Ever wonder why asparagus makes your pee smell funny or why people on certain medications should avoid grapefruit? Chemistry has the answer!
Do you know which popular holiday spice can help soothe a toothache? Or why chocolate is toxic to dogs and cats?
By digging deep into the molecular chemistry of everyday foods and spices, Cambridge-based chemistry teacher Andy Brunning has the answers.
And you don’t have to be a chemistry-expert to understand them.
Brunning heads the popular science websiteCompound Interest and recently published the book “Why Does Asparagus Make Your Wee Smell?: And 57 other curious food and drink questions.”
Here are 15 of Brunning’s amazing graphics about the chemistry of asparagus, cloves, coffee, nutmeg, and much more:
When your doctor says don’t eat grapefruit, she means it! Grapefruit contains compounds that can prevent your body from breaking down certain medications, including some statin drugs to lower cholesterol, like Lipitor, and some antihistamines, like Allegra.
Clove oil is rich in a compound called eugenol, which has antiseptic and anti-inflammatory properties that can ease dental pain.
Leaves from the coriander plant are a popular ingredient in Indian cuisine. But the leaves can sometimes taste soapy. That’s because they contain similar aldehyde compounds found in many soaps and lotions.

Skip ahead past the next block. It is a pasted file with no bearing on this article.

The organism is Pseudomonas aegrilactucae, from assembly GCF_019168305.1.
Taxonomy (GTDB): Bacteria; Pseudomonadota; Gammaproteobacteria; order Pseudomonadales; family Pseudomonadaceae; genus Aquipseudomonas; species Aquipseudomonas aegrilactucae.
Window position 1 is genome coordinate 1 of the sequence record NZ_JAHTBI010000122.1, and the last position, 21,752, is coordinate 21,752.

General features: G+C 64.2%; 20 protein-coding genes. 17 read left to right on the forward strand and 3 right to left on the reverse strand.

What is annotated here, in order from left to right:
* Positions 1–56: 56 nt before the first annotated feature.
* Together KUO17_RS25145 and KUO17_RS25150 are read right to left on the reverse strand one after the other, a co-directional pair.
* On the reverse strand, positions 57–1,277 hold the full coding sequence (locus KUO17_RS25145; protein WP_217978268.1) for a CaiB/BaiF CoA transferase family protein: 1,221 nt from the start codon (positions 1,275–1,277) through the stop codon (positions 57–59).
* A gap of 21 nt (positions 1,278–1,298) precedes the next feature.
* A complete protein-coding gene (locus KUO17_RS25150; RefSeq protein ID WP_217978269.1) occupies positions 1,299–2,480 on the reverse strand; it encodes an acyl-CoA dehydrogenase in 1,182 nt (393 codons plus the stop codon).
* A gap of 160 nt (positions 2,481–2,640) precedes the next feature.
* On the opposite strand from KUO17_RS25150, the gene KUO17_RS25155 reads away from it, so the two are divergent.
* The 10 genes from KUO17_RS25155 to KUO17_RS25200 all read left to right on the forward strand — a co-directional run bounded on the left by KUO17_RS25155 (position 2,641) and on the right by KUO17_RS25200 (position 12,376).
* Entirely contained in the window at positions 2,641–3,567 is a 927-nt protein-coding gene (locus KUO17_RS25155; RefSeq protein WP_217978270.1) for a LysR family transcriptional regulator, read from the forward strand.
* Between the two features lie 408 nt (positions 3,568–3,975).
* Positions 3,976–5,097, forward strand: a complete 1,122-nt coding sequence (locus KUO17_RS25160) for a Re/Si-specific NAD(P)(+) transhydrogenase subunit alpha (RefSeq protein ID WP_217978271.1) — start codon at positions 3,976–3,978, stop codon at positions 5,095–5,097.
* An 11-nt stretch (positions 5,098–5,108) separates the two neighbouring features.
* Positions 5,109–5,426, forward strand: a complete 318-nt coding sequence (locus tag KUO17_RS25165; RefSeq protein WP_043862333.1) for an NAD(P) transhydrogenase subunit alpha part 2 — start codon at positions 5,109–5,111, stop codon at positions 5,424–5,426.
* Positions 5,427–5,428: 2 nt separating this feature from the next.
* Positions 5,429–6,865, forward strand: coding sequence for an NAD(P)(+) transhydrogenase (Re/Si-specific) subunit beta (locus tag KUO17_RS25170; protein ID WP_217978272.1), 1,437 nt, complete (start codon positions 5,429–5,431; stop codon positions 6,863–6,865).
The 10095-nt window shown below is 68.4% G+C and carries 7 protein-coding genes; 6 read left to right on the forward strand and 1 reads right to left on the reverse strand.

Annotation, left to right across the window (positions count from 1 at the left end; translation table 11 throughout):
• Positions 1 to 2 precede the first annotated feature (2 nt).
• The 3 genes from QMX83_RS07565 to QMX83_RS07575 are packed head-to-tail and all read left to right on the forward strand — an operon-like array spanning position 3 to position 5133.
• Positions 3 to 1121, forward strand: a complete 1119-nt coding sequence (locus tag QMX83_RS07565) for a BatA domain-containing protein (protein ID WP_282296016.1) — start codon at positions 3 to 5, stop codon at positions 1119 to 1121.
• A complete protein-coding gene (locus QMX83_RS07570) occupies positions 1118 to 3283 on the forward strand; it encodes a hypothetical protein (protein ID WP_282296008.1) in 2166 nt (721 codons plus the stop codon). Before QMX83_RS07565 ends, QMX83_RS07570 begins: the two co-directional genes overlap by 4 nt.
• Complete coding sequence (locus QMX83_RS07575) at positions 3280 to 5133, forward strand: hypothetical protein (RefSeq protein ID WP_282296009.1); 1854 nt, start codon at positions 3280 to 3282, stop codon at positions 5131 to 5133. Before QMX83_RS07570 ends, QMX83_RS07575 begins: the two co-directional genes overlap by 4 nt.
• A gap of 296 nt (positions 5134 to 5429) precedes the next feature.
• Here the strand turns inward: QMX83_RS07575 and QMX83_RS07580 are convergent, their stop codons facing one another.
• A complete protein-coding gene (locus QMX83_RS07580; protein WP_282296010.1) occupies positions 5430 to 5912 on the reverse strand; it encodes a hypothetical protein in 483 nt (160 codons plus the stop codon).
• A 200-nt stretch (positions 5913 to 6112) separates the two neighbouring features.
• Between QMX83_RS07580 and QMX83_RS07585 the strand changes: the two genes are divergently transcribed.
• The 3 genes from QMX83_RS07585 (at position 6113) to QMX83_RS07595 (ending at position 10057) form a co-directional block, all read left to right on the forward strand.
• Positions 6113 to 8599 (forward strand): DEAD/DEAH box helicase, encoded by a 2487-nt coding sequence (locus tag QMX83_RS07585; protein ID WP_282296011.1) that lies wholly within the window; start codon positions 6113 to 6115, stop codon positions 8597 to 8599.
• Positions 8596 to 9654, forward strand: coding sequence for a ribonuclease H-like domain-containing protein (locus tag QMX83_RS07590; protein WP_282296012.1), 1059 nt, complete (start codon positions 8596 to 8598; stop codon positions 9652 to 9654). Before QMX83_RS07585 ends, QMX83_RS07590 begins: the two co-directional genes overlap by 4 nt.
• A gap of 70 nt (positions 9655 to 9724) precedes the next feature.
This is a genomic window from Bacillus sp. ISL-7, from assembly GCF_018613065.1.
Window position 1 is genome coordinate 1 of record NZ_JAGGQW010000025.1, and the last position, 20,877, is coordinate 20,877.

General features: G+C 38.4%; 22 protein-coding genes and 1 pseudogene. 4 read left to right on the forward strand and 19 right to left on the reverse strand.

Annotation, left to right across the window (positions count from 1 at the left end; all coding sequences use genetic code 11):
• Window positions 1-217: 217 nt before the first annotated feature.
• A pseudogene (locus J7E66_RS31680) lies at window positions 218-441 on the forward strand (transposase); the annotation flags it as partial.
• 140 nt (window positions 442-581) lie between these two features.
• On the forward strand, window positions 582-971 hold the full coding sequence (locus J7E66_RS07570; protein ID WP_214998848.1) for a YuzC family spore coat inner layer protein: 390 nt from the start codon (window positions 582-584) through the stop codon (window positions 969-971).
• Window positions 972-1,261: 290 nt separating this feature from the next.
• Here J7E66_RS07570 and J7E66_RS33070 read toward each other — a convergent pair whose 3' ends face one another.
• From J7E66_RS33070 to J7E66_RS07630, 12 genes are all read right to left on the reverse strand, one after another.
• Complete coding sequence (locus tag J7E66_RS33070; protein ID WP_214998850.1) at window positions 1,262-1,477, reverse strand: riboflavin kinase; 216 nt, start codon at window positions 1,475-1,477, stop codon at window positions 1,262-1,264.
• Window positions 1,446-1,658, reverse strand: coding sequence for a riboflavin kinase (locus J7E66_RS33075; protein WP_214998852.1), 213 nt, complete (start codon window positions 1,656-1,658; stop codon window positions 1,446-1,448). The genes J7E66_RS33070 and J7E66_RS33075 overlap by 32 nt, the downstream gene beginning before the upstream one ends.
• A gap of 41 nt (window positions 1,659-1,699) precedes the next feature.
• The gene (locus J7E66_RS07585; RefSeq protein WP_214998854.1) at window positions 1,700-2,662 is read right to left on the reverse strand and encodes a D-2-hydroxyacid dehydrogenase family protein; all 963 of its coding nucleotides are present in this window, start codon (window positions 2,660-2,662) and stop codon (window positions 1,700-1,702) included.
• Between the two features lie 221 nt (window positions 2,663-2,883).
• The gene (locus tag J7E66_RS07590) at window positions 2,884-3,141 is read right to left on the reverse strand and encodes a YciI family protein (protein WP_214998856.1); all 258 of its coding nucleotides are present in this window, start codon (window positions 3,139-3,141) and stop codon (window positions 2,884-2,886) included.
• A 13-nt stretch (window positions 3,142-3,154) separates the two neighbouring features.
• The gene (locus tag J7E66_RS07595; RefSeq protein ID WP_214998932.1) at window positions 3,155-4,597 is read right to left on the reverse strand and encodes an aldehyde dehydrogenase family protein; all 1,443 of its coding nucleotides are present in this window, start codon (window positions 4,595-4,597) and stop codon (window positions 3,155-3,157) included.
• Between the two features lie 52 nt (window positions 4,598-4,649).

Ethyl formate is a ubiquitous compound that smells like rum and gives raspberries their delicious flavor. It’s also present in bee stingers, ant bodies, and the center of our galaxy.
Nutmeg is famous — at least anecdotally — for having allegedly hallucinogenic properties when taken in high doses but beware: Its other side effects are far less appealing and include vomiting, nausea, and elevated heart rate.
Scientists aren’t positive why asparagus makes our urine smell funny, but they suspect it has something to do with a unique compound found only in asparagus called asparagusic acid.
If you’re a lover of beets then you’ve probably had a few cases of “beeturia,” the passing of reddish urine. This discoloration happens when the acid in our stomachs isn’t strong enough to break down betanin — the compound that makes beets red.
Tea has a common compound called catechins. The substances richest in these compounds, which some research suggests could be good for heart health, are cocoa and prune juice.
Most of that distinctive flavor and bitterness we adore in coffee only gets released once the beans are roasted. The roasting process breaks down chlorogenic acids to produce a new set of compounds that give it that iconic coffee flavor.
Honey will never go bad and here’s why: Honey is relatively acidic and contains traces of hydrogen peroxide that would kill any bacteria that might spoil it.
Source: Compound Interest graphics on food – Business Insider